The thought occurred to him that his guide in this endeavor might not be entirely reliable. But the Captain, lacking better alternatives, plunged ahead anyway. Such was his way.

He had a few seconds’ warning before the mirrors exploded — just enough time to duck and cover his eyes. He rose, shaking glass off himself, to see Story stuttering in place, his treadball seizing and beginning to grind.

“A minor malfunction,” Story said. “Pickle in the sight. I am attempting to fix.”

“Do not trouble yourself, my shiny friend,” the Captain said, offering the robot a reassuring pat on the shoulder. The plating wobbled and creaked at his touch. “I shall scout ahead while you gather your wits.”

Corsair had neared the junction of the next corridor when he heard them — footfalls crunching through the broken glass, and distant howls, as if from some terrible beast. He pressed himself against a wall, quickly kissed the shining blade of his saber for luck, and sprang out into the corridor, sword at the ready.

The children plowed into him. The Captain had been well-trained at maintaining his composure in expected situations, and also not looking like he was in any way pained or inconvenienced; this experience now served him well.

By the time he had regained his wits, he realized that Dent had finally stopped speaking and taken a breath, and Pebble had quit signing long enough to work out the cramp in her fingers.

“Your adventures sound most fascinating,” he lied politely, reassuring himself that he could always catch up when none of them were in mortal peril. “Shall we perhaps now look for my most enviable spacecraft?”

But the children had already rushed past him to dangle joyously from the still-immobile Story, Dent in particular hugging the robot for as long as its still-chilly metal skin allowed.

“Are you okay?” Dent asked, in mid-hug. “You’re all cold and cracked up.”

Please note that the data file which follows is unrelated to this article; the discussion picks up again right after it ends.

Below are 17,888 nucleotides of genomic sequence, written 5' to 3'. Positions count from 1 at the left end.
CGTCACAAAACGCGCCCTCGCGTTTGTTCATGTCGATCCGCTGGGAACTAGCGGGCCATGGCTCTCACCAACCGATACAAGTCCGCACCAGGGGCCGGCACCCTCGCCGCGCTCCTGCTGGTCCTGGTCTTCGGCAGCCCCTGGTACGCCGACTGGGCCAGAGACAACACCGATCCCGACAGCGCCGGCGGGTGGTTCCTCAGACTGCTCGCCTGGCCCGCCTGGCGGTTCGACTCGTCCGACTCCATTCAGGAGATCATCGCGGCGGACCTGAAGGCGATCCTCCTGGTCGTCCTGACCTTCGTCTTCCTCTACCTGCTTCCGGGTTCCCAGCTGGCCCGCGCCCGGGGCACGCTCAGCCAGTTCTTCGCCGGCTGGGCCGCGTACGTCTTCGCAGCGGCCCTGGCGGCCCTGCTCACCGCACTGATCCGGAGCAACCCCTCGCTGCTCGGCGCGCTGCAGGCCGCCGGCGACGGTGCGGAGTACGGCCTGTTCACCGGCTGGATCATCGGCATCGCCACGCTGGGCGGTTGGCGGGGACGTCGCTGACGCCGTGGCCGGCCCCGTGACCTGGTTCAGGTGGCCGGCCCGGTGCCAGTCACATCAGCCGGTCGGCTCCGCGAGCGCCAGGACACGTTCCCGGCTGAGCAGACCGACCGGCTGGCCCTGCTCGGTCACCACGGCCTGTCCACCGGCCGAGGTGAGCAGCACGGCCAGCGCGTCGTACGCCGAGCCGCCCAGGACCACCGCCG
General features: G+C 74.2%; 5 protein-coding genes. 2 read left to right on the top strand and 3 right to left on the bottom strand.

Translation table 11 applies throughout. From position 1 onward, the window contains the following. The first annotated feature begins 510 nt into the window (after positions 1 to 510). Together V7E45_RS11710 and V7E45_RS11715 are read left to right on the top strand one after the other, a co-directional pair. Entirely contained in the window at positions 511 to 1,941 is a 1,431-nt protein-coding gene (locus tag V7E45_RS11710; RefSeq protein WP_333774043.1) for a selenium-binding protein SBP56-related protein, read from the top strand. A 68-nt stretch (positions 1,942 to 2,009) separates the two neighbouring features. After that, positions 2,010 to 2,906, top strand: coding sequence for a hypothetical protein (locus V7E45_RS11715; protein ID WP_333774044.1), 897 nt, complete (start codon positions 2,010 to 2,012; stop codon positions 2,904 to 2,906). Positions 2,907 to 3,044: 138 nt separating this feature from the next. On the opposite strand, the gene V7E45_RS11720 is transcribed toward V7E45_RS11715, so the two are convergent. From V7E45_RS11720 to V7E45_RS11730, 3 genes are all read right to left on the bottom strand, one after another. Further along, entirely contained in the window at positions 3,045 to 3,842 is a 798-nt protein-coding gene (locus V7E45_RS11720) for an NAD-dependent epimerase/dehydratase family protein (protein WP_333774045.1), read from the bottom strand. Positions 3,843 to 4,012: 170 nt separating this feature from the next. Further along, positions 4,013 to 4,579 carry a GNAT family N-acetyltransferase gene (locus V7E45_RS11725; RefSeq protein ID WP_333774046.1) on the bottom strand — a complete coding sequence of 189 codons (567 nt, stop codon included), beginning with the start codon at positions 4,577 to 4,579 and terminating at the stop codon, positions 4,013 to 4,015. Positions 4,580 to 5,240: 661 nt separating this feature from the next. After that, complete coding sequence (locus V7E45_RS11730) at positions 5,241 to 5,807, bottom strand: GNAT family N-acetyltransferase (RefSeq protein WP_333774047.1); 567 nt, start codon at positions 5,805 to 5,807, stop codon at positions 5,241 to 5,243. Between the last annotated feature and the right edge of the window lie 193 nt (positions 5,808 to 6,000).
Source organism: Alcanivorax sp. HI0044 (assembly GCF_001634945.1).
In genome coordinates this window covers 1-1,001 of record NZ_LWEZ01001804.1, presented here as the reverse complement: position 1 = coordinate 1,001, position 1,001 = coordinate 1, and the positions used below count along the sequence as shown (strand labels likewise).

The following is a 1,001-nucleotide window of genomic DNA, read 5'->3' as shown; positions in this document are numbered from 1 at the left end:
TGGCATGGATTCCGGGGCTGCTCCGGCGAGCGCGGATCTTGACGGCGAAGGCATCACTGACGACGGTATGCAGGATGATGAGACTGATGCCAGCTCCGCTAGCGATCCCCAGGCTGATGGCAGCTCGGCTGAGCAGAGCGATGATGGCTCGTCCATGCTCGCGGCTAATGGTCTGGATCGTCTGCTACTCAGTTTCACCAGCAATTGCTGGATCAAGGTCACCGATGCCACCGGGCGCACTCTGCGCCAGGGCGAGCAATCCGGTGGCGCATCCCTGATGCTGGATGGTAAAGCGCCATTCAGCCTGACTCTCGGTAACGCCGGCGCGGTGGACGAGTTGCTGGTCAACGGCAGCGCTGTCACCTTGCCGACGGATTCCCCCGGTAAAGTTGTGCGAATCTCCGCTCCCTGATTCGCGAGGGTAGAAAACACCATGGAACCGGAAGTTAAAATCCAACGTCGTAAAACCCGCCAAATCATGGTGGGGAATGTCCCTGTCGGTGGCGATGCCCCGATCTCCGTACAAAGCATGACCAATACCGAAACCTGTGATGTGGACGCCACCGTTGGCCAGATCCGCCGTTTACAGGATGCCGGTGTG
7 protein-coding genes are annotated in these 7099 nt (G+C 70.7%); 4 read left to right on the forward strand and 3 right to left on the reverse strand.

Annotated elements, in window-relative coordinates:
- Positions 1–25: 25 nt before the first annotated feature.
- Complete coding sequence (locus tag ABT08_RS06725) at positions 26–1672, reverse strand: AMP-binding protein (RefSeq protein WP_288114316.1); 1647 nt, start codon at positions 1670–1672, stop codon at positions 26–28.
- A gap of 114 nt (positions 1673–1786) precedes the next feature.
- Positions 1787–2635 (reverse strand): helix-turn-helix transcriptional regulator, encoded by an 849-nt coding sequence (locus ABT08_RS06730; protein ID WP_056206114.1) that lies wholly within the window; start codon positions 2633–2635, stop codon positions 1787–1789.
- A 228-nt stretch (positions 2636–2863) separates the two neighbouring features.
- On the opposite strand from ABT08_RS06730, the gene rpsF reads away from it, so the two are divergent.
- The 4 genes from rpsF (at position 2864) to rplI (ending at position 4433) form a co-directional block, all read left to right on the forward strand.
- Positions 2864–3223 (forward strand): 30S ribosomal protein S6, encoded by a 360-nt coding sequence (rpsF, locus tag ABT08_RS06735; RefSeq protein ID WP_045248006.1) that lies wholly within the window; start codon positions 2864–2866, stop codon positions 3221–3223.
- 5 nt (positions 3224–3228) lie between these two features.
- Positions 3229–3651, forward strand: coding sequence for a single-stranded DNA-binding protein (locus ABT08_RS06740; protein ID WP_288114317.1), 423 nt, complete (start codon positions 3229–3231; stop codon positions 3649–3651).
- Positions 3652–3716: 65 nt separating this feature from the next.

“My condition is excellent, Young Master,” Story replied, a faint warble in his even voice. The glitch finally worked out of his treadball, and he rolled a short distance forward before bringing himself to a half. “But goodness! Look at you! Your mainspring’s got gophers.”

The boy looked at the robot strangely, and then at Captain Corsair, who could not quite disguise his look of concern quickly enough to be reassuring.

“We must clip all your toenails and mend your aelerons,” Story fussed, plucking at Dent’s tunic gingerly. “The sergeant will be most displeased.”

“Your metallic friend, he was very brave,” Corsair endeavored to explain, as gently as he could. “He carried me all the way here, through the cold of zero. The extreme cold.”

“Manufactured for guaranteed kills in all weather conditions,” Story blurted, then burped static. “Pardon me. Did I just say something?”

“We’ll get you fixed up,” Dent said, patting the condensation-beaded steel of his best friend’s chestplate. “Nothing but the best.” Pebble took the robot’s hand gently, and gave it a squeeze.

“I do not wish to hurry along this reunion,” the Captain offered, “but I find the lack of resistance we have thus far encountered somewhat suspect. And I am, as I have said, eager to once more claim possession of the fine spaceship which is indisputably my own.”

Story listened intently to the dark ship’s network for a moment, eyes pulsing, and then turned — first one way, then the entirely opposite direction. “This way,” he said. “But I must advise you— advise you— advise you—”

“Advise us what?” the Captain asked.

Then the ceiling fell upon Story in a pile of spines. The robot flailed, and the mirrored faces of the Wee Ones dug into Story’s chassis turned to reflect Dent, Pebble, and the Captain.

“Story!” Dent cried, rushing forward. The Captain only just managed to pull him back out of range of a swiping Wee One talon.